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New-onset Seizure In Adults
WHAT YOU NEED TO KNOW:
A seizure is an episode of abnormal brain activity that can cause jerky muscle movements, loss of consciousness, or confusion. A new-onset seizure is a seizure that happens for the first time. Some common triggers are alcohol, drugs, lack of sleep, fever, or an infection. High or low blood sugar levels, pregnancy, a head injury, or a stroke could also trigger a seizure. The cause of your seizure may not be known. You have a higher risk for another seizure within the next 2 years.
Have someone else call 911 for any of the following:
- Your seizure lasts longer than 5 minutes.
- You have trouble breathing.
- You cannot be woken up after your seizure.
- You have more than 1 seizure before you are fully awake or aware.
Return to the emergency department if:
- You have a second seizure that happens within 24 hours of your first.
- You are injured during a seizure.
Contact your healthcare provider if:
- You have a fever.
- You are planning to get pregnant or are currently pregnant.
- You have questions or concerns about your condition or care.
You may be given the following:
- Antiseizure medicine may control or prevent another seizure. Do not stop taking this medicine. You may need blood tests to check the level of medicine in your blood. Your healthcare provider may need to change or adjust your medicine.
- Take your medicine as directed. Call your healthcare provider if you think your medicine is not helping or if you have side effects. Tell him if you are allergic to any medicine. Keep a list of the medicines, vitamins, and herbs you take. Include the amounts, and when and why you take them. Bring the list or the pill bottles to follow-up visits. Carry your medicine list with you in case of an emergency.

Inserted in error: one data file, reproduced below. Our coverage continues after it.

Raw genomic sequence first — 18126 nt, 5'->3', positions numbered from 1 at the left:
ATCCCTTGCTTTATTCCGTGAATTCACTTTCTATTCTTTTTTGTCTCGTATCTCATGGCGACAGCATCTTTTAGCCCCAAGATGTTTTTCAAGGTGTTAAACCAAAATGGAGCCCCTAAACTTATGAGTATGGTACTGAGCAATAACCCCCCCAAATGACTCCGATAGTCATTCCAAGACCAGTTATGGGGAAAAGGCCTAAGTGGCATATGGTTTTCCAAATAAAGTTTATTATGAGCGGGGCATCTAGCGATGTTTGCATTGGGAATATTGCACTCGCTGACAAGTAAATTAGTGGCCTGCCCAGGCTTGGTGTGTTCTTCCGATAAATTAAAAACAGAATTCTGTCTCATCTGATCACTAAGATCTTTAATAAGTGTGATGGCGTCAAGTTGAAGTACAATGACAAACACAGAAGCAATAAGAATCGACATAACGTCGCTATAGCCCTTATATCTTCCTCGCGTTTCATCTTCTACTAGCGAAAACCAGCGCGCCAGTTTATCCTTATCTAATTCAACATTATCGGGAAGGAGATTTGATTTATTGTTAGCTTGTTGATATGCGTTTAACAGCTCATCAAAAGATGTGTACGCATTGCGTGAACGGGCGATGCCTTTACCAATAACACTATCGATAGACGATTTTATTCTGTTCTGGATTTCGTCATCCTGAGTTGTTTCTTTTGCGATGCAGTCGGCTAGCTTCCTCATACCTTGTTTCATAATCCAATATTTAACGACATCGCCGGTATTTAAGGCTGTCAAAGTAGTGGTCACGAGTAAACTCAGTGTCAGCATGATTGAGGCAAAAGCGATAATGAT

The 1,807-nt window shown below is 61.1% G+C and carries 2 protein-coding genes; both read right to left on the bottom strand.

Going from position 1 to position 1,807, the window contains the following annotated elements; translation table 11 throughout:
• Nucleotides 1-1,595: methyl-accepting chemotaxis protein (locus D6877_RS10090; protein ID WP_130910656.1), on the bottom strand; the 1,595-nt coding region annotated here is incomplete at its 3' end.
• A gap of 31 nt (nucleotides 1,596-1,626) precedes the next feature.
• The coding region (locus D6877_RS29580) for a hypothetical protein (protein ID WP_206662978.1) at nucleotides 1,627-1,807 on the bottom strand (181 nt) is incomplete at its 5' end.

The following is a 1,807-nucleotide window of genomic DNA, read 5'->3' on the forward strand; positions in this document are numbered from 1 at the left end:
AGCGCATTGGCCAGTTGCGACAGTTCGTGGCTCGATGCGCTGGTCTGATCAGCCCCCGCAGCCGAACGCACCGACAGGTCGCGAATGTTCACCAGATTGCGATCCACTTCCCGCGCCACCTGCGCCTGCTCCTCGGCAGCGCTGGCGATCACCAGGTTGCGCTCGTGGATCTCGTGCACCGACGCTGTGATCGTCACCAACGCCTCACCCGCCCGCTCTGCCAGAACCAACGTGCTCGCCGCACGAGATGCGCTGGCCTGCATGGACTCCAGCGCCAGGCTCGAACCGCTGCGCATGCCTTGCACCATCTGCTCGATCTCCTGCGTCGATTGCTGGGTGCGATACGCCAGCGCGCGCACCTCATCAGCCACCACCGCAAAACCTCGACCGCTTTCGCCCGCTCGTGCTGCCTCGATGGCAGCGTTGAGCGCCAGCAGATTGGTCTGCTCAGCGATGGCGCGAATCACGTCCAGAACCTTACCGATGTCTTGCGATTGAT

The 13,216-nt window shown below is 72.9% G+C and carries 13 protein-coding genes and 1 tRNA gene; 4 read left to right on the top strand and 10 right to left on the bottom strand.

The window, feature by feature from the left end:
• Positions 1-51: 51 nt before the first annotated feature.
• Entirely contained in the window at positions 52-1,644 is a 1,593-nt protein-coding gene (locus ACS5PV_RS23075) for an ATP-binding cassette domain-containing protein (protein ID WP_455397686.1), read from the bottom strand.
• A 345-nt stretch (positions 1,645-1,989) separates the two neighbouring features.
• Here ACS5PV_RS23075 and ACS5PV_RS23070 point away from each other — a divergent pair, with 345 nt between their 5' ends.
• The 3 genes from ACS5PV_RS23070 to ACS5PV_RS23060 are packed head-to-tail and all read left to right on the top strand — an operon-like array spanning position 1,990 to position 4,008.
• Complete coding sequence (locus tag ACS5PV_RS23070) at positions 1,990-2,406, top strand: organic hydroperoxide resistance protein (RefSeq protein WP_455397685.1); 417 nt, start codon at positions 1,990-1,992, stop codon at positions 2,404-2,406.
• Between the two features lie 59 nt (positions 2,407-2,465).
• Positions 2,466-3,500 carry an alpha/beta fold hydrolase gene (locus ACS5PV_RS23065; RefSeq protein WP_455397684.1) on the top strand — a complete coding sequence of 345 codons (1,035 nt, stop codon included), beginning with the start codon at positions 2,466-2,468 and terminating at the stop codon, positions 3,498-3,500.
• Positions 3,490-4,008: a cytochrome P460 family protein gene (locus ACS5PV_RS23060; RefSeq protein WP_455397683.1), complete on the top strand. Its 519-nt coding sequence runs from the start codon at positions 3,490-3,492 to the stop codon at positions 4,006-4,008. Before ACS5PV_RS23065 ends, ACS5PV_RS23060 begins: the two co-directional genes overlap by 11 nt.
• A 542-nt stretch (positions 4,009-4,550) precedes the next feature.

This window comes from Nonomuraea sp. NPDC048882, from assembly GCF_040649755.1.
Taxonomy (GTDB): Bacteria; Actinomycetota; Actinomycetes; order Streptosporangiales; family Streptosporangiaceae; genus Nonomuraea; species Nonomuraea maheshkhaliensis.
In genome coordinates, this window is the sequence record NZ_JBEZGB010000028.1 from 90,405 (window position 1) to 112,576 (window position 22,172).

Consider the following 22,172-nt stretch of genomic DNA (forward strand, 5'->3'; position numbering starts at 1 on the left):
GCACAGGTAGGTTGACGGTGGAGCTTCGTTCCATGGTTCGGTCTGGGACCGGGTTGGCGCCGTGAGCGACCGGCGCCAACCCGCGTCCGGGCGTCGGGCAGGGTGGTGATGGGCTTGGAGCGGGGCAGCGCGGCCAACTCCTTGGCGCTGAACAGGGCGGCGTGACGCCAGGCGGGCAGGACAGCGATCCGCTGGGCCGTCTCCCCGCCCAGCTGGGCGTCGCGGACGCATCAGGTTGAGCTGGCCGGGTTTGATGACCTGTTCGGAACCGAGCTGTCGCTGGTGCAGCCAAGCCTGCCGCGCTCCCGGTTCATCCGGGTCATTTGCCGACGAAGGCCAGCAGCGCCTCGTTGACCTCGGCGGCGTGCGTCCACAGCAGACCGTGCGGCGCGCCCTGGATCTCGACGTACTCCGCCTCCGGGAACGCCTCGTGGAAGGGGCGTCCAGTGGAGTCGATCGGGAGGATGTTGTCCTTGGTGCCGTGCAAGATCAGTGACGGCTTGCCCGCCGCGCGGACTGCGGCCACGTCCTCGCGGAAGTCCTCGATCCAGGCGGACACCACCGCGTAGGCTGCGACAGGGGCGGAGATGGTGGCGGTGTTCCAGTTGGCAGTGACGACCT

Manage your stress:
High levels of stress may increase your risk for another seizure. Exercise and get plenty of sleep to decrease your stress. Do yoga, meditate, or do other activities that help you relax. Ask your healthcare provider about other ways to manage stress. You may need therapy to help you manage and cope with stress.
Safety measures after a seizure:
- Do not drive until your healthcare provider says it is okay.
- Do not operate heavy equipment or dangerous machines for at least 6 months.
- Do not swim, scuba dive, or climb for 3 months , or as directed.
- Help prevent another seizure with healthy habits. Do not drink alcohol. Eat healthy foods, exercise regularly, and reduce stress. Try to get plenty of sleep.
- Tell your friends, family members, and coworkers that you have had a seizure. Give them written instructions to follow if you have another seizure.
How others can keep you safe during a seizure:
Give the following instructions to family, friends, and coworkers:
- Do not panic.
- Gently guide me to the floor or a soft surface.
- Do not hold me down or put anything in my mouth.
- Place me on my side to help prevent me from swallowing saliva or vomit.
- Protect me from injury. Remove sharp or hard objects from the area surrounding me, or cushion my head.
- Loosen my clothing around the head and neck.
- Time how long my seizure lasts. Call 911 if my seizure lasts longer than 5 minutes or if I have a second seizure.
- Stay with me until my seizure ends. Let me rest until I am fully awake.
- Perform CPR if I stop breathing or you cannot feel my pulse.
- Do not give me anything to eat or drink until I am fully awake.
Follow up with your healthcare provider or neurologist as directed:
You may need more tests to find the cause of your seizure. You may also need tests to check the level of antiseizure medicine in your blood. Your neurologist may need to change or adjust your medicine. Write down your questions so you remember to ask them during your visits.
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The above information is an educational aid only. It is not intended as medical advice for individual conditions or treatments. Talk to your doctor, nurse or pharmacist before following any medical regimen to see if it is safe and effective for you.